Fewer than 100 days remain until Canada’s financial markets move to shorten the time between when a securities transaction is made, and when the related securities and cash are exchanged. With the introduction of T+2 settlement, effective September 5, 2017, both Canada and the U.S. plan to shorten their securities settlement periods to two days from three.
What this means for investors is that, when they buy stocks, long-term bonds, mutual funds and certain other products, they’ll pay for these securities a day earlier. Investors selling or redeeming these investments will be paid a day sooner. This reduces risks of non-payment and improves efficiency.
Many retail investors with money or securities in their accounts on the date a purchase, sale or redemption is made will likely see no changes. But institutional investors will need to manage their cash management processes to ensure earlier payment. Likewise, retail investors who still deliver a cheque for payment, or bring in securities certificates to sell, may need to make new arrangements with their advisors.
At present, the actual exchange of most securities transactions for cash takes place three business days after a trade. Given highly integrated markets and many securities interlisted on both Canadian and U.S. exchanges, having the two countries on the same timetable will help make investing less complicated, less risky and more efficient. From Europe to Australia, an array of markets have successfully shortened their timetables already.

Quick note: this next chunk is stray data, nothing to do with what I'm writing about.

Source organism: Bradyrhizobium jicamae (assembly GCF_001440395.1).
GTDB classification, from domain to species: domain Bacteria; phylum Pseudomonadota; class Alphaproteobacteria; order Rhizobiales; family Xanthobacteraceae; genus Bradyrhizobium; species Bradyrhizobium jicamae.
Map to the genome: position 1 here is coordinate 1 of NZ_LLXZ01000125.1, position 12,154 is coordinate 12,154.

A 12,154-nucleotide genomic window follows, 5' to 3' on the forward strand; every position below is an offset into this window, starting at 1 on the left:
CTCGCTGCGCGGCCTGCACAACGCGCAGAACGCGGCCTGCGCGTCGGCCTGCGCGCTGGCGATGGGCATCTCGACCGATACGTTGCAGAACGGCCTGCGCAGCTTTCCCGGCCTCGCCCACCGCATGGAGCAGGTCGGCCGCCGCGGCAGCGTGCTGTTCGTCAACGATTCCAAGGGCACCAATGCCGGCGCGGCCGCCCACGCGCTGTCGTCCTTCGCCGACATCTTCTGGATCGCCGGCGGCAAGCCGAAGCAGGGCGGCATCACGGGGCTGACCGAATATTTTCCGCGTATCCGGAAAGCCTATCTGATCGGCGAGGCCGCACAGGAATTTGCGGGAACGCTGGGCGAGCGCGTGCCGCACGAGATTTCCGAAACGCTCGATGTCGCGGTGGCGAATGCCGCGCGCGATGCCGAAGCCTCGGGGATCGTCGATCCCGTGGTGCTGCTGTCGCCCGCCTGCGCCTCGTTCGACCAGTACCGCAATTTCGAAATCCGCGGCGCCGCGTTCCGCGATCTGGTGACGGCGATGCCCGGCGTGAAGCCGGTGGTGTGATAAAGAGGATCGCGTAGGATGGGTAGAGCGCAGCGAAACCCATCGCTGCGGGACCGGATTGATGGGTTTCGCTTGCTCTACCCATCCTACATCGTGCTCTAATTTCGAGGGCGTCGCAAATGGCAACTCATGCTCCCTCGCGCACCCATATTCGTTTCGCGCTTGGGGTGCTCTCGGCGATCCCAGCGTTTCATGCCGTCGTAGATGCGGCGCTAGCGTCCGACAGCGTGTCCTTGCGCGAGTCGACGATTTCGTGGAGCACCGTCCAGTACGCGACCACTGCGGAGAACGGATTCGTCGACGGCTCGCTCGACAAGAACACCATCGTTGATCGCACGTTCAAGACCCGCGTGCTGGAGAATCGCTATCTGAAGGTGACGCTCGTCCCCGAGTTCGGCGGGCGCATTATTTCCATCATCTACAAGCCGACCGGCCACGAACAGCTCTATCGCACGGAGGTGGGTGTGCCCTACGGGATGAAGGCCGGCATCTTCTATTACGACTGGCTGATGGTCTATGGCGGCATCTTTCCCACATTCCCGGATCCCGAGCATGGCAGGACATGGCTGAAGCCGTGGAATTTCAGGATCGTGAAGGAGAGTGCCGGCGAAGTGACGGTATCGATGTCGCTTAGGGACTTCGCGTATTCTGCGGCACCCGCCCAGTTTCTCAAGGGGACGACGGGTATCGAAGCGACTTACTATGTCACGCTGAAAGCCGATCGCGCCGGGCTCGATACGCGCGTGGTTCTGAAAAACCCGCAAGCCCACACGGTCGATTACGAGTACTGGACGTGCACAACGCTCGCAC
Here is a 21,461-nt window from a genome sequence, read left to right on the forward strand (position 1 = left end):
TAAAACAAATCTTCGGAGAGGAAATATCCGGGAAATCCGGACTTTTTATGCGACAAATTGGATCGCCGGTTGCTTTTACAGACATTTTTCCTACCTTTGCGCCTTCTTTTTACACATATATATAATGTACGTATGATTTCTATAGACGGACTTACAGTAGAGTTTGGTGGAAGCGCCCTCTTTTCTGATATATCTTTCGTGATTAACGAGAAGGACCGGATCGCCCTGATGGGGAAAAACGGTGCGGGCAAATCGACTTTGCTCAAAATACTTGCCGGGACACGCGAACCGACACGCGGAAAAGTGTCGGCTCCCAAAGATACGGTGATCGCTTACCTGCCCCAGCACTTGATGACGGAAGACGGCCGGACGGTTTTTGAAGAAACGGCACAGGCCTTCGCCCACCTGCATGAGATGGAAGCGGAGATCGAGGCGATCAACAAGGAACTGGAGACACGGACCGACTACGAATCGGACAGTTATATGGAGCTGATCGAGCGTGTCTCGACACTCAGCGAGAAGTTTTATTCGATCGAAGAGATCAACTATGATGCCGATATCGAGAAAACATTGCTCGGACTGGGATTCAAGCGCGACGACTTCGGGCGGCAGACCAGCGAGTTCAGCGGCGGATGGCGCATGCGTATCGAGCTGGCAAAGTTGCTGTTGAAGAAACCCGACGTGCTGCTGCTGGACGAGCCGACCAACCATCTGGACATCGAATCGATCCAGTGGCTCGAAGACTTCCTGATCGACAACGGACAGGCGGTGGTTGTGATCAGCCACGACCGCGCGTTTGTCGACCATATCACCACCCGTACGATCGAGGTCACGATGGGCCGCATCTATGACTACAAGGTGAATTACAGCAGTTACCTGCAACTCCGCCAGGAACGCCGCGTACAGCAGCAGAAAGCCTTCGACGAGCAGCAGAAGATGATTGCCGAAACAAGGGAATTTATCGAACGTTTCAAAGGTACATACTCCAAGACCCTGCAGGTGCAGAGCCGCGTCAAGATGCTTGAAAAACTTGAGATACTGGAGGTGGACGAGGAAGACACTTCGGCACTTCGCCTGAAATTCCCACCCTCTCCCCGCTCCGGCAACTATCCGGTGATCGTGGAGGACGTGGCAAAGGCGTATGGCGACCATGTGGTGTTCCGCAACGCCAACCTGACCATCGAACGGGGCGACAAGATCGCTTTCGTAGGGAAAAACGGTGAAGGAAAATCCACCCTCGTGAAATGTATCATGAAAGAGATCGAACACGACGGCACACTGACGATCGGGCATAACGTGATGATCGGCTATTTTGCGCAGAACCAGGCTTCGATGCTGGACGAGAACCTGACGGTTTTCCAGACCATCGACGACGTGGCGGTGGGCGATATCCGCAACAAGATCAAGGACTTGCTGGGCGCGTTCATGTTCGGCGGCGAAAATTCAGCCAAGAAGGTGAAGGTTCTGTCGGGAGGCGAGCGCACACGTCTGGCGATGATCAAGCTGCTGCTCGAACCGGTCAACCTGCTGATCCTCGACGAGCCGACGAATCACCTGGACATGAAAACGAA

While moving toward T+2 settlement, milestones included necessary regulatory changes, as well successful testing of system changes required to eliminate one day from the current three-day cycle.
In a release, Keith Evans, executive director of the Canadian Capital Markets Association, says, “I applaud the efforts of the competing firms in Canada’s investment industry that have come together over the past two years to successfully implement internal systems and process changes necessary to move to a two-day timetable for cash and securities along with our American counterparts.”
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